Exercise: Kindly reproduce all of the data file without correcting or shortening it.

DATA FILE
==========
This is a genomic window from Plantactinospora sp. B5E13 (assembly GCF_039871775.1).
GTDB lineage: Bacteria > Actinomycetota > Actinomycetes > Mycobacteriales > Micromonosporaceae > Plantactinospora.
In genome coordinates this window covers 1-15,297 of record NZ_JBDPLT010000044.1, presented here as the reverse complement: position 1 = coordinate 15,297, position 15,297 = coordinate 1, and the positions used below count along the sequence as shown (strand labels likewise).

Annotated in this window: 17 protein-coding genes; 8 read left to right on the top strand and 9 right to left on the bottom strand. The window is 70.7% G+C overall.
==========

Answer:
This is a genomic window from Plantactinospora sp. B5E13 (assembly GCF_039871775.1).
GTDB lineage: Bacteria > Actinomycetota > Actinomycetes > Mycobacteriales > Micromonosporaceae > Plantactinospora.
In genome coordinates this window covers 1-15,297 of record NZ_JBDPLT010000044.1, presented here as the reverse complement: position 1 = coordinate 15,297, position 15,297 = coordinate 1, and the positions used below count along the sequence as shown (strand labels likewise).

Annotated in this window: 17 protein-coding genes; 8 read left to right on the top strand and 9 right to left on the bottom strand. The window is 70.7% G+C overall.